Two Faces Of Reality

Picture of two faces We are at war with ourselves and with each other. Because of this conflict human potential is not reached. So the question becomes: what is the root of our conflict? Understanding this will help us become more successful in the long run both as individuals and as a society.

Some of our inner conflict can be traced to the war between the scientific world-view and the spiritual world-view. The scientific view is based on verifiable facts that exist in space and time. Things in this realm are measurable and describable, and amenable to logic or logos. The spiritual view on the other hand is based on a deeper reality that is not accessible to language and logic. This is not directly describable and poetry and myths or mythos are used to talk about it.

It is almost as if reality is split into two independent sections. One aspect is in space-time and describable by logos while another aspect is deeper and beyond space-time and mythos is used to describe it. Reality itself is not split. It is whole. It is our ability to comprehend that has limitations. This makes it appear as if some parts of reality are unreachable. It is as if evolution has fashioned a filter that takes as “useful” only those aspects of reality that are directly relevant for survival. This filter blinds us to all other aspects of reality that evolution found irrelevant to survival. This means that the reality referred to by logos is a small subset of the greater reality that is the domain of mythos.

Since reality is one and not split we cannot just rely on either just mythos or just logos. We need both. Mythos gives us meaning. It also provides us with tools to understand via poetry, metaphors, and myths, deeper aspects of reality that would otherwise be unreachable. Mythos provides us the means to survive as a species in the face of what appears on the surface as a cold and uncaring universe.

Logos provides us with tools that help our immediate survival and provide us with material comforts. Logos provides us with language and logic to fashion rules that take the deeper spiritual insights provided by mythos and turn these into laws that drive our daily conduct. Logos provides us with an ability to create evidence based, verifiable, non-subjective systems.

Logos is cold hearted and sees nothing special in life or love. Mythos on the other hand sees these to be the very vital aspects of reality. Logos puts us in an ego-centered selfish mode. Mythos turns us into selfless and loving creatures looking out for the greater good. Logos gives us material comfort while mythos helps end suffering. Logos takes care of our physical well-being while mythos does the same for our spiritual well-being. Logos creates conditions for our short term survival as a species while mythos ensures our long-term survival. This is because mythos provides us insight into deeper spiritual truths. Our moral and ethical codes arise from these deeper truths. These are what allow us to function as a society and on whom our long term survival depends. The collapse of mythos can lead to collapse of societies and threaten our very survival as a successful species.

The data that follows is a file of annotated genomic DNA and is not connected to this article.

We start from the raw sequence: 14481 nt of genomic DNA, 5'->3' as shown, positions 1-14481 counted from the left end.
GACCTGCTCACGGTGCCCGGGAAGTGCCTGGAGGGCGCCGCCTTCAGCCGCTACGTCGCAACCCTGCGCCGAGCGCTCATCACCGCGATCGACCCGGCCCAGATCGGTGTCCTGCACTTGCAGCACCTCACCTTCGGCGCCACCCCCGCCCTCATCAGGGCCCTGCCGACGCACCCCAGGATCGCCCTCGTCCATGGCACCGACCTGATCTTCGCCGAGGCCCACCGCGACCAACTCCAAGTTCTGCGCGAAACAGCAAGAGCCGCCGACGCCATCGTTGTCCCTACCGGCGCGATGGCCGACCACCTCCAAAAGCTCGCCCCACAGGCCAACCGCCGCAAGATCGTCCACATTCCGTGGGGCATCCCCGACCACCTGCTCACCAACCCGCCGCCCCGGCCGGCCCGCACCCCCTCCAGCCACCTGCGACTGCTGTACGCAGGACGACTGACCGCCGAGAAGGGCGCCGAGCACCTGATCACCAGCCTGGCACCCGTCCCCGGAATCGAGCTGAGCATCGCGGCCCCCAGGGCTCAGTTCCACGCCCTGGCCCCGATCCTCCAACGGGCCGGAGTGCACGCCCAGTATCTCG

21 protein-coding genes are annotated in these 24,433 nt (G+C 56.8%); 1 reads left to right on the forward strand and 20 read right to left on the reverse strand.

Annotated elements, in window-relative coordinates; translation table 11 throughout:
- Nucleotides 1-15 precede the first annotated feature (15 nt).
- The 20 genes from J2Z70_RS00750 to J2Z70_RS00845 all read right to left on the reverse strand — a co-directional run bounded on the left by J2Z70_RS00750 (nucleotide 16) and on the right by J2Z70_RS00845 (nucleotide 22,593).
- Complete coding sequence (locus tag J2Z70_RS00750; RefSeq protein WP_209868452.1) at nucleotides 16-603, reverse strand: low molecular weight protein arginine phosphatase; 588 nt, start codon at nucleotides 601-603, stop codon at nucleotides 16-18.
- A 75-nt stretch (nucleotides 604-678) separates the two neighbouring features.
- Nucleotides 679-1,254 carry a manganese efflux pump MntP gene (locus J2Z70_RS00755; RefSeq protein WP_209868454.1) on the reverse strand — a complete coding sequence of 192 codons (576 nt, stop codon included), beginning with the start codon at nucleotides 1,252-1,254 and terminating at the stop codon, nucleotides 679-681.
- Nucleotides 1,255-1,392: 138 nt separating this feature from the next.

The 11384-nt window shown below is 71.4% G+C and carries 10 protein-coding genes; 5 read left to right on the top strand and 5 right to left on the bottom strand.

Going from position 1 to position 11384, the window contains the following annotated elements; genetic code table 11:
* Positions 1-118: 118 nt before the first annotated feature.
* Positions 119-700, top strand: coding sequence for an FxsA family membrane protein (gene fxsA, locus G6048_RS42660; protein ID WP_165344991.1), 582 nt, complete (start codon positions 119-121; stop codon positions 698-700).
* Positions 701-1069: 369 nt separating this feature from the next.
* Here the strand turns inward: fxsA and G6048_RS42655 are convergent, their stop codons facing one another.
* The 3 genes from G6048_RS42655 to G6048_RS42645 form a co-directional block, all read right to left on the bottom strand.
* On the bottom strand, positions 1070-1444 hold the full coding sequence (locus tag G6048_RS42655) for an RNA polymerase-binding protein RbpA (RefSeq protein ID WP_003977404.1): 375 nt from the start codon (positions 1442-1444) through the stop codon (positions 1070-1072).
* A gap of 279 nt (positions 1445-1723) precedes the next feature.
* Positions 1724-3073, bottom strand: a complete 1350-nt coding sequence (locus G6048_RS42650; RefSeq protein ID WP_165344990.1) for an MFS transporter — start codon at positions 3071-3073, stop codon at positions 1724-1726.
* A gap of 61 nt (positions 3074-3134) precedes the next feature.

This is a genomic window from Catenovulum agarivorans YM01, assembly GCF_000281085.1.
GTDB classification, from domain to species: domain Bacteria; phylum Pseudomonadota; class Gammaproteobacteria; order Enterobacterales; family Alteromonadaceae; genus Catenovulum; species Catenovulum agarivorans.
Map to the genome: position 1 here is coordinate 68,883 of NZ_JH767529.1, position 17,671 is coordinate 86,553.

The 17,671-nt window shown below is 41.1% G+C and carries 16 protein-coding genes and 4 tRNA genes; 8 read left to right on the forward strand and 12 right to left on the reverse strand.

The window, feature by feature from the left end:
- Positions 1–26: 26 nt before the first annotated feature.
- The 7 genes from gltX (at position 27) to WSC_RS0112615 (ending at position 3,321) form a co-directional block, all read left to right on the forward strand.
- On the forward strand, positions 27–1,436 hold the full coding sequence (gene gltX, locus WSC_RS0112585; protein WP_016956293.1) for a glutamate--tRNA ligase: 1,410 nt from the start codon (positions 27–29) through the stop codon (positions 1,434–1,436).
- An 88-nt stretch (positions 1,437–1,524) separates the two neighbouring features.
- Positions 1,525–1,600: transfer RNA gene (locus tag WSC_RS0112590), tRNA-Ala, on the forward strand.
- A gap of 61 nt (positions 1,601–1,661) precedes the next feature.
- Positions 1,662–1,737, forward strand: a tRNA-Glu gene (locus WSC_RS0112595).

Since we are immersed in space-time reality, it is easy to give more emphasis to logos over mythos. When this happen we either take our myths too literally or we dismiss them as meaningless. This either leads to dogma and fundamentalism, or to atheism. This is at the heart of our problems. The tilt towards relying too much on logos is at the root of our inability to solve the challenges we face today, in spite of the technological progress we have made. Over-reliance on logos cuts us off from mythos and creates ego-driven individuals and societies. Instead of love and cooperation, our lives are filled with disconnected individualism that drives us to dominate and is the cause of discord. All our scientific progress now becomes dangerous and destabilizing rather than a source of solution and peace.

Saints and prophets, both ancient and modern, have warned us against this. Every verse of the Quran is called an ayah (or parable) for this reason. Similarly St. Augustine insisted that aspects of Bible that seemed improbable from the literal sense should be interpreted allegorically. Lord Buddha refused to even talk about God for this reason as he was not willing to take God’s transcendence and bring it down into the domain of logos, only to be misunderstood or misinterpreted.

The challenge before humans is not economical, nor is it scientific or technological. Our challenge is to find the balance between mythos and logos. If we are able to strike this balance, humans will not only be able to enjoy the material comfort provided by our advances in science and other fields, but we shall also be able to gain new spiritual insights and live our lives in the bliss and joy deep spiritual communion with our deeper essence.

Credits:This has been written by Raj Shah and edited by Ketna Shah.

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